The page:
Gutter and Downpipe Capacity Tables Gutter Type Box Gutter 125mm Box Gutter 175mm Box Gutter 300mm Hiline Squareline Metalline Quad Gutter Half Round Gutter Ribline Internal Gutter Downpipe Round 65mm Round 80mm Round 100mm Round 150mm Rectangular 75mm x 55mm Results: External Gutter or Spouting selected One vertical downpipe = Box Gutter 175mm = Round 100mm Capacity 8435 mm2 19250 mm2 27000 mm2 7550 mm2 6090 mm2 5550 mm2 5650 mm2 7550 mm2 Capacity 3318mm2 5027mm2 7854mm2 17671mm2 3712mm2

Please Note: in this instance if a second downpipe is added the capacity requirement would halve as the water flow would be sent to either end of the gutter run. In that case Box Gutter 125mm would suffice with two 65mm downpipes (2 x 3318 > 5027)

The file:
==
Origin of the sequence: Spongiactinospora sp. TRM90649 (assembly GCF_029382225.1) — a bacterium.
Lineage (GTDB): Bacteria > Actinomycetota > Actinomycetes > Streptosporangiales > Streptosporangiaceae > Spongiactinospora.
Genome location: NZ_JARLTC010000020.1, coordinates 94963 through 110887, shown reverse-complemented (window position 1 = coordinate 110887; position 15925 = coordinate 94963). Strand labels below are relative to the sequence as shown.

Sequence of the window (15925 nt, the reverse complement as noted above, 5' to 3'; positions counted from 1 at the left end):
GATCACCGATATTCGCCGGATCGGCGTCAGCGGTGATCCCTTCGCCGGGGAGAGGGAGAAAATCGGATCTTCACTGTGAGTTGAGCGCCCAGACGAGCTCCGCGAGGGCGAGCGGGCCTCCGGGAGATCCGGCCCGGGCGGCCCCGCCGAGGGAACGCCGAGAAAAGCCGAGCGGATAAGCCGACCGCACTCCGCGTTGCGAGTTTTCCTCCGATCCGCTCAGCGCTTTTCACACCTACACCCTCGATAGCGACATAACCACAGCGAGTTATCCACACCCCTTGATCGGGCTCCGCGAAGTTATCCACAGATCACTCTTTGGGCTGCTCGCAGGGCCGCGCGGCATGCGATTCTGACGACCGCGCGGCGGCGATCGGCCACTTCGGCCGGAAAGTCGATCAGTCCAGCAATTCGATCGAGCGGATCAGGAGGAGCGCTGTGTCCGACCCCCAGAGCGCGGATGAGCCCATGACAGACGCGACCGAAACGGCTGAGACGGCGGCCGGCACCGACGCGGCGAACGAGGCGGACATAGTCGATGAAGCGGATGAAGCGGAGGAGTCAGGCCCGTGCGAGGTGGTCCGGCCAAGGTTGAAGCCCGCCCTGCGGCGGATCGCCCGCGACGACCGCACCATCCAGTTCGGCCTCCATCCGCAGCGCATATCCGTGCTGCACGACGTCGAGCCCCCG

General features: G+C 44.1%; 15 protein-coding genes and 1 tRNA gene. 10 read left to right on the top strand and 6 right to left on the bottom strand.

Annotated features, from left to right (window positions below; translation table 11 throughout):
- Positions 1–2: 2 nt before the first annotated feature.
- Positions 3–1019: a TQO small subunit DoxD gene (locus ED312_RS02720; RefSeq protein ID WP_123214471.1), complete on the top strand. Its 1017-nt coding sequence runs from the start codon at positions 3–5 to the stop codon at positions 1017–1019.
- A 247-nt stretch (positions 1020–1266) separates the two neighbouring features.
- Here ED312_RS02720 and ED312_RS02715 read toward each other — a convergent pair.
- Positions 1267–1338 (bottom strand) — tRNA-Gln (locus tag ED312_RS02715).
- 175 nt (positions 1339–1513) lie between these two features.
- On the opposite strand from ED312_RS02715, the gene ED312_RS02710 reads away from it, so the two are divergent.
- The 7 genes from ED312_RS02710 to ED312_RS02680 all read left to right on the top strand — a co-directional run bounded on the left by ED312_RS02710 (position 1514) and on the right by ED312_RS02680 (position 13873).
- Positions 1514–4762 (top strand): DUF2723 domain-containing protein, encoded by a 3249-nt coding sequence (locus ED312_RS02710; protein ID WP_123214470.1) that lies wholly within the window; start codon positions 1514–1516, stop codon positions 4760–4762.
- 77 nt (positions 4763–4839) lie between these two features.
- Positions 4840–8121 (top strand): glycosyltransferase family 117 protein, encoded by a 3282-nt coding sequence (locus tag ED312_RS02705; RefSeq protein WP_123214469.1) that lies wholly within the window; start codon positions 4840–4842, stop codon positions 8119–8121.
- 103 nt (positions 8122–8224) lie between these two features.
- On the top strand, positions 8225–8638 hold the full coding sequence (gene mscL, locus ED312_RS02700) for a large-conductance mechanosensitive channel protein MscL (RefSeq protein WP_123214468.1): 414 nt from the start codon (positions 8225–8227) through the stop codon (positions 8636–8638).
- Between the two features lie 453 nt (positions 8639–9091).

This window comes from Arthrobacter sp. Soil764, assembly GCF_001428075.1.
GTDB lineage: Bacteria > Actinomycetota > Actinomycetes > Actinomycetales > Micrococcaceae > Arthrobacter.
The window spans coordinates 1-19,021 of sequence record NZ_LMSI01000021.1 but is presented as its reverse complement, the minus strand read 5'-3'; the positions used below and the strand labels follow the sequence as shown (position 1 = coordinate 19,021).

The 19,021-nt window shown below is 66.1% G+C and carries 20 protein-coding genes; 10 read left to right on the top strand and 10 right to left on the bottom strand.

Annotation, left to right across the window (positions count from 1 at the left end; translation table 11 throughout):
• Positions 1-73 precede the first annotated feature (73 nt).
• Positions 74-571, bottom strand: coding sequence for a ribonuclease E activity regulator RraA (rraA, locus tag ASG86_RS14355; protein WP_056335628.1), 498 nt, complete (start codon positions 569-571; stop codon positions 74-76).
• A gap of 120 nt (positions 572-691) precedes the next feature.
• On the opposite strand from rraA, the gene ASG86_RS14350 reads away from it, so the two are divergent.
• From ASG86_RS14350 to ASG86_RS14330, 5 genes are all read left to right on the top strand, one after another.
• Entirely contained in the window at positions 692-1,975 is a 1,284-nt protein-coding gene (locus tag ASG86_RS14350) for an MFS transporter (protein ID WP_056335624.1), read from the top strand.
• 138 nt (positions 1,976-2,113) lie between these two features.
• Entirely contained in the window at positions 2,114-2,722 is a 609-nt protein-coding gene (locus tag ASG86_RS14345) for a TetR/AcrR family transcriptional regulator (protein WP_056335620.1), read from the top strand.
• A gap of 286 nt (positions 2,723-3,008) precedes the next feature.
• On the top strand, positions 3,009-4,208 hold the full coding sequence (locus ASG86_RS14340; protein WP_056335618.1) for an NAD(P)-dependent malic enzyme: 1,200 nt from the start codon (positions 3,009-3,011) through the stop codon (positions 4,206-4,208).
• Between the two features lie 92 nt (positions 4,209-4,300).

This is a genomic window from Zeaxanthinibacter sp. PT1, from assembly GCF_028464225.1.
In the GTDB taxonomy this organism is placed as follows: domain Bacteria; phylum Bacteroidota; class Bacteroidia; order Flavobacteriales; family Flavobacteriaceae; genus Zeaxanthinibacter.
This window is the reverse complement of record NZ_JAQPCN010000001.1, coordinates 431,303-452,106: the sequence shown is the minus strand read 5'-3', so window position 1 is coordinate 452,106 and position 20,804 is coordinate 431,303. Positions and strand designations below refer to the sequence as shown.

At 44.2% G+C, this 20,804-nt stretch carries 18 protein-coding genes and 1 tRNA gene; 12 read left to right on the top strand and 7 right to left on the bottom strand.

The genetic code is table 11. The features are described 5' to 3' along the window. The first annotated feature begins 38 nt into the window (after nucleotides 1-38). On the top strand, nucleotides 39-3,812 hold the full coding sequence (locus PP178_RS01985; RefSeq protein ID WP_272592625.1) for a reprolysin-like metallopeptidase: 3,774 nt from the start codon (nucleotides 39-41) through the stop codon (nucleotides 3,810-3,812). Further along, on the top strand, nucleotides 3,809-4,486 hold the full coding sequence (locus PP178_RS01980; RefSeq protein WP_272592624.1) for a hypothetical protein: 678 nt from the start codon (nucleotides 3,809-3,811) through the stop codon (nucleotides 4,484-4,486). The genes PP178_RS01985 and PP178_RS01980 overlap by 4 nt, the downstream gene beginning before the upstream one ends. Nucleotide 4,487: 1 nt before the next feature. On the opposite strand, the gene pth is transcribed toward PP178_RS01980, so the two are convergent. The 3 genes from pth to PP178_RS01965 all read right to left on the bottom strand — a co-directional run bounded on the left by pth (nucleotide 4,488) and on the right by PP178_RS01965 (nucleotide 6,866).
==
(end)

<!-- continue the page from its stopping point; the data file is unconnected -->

The information above has been referenced from the NZ Metal Roof and Wall Cladding Code of Practice Version 2 section 8. This document does not constitute design recommendations and is intended to highlight issues around roof drainage design. For further information or clarification of the information above please contact Metalcraft.

Internal Gutters would normally require a 20mm freeboard; however using the simplified method of calculation the internal gutter would effectively be over designed. Internal downpipes having no overflow to the exterior of the building could be under designed and must have a 25% safety factor applied. Flooding will usually occur through a lack of capacity at the drain rather than the downpipe. For domestic and light commercial buildings, standard gutters and downpipes offer the most economical method of complying with capacity requirements. If large gutters are required these should be custom made to specific dimensions Outlet positioning can make a significant difference to the type of gutter required.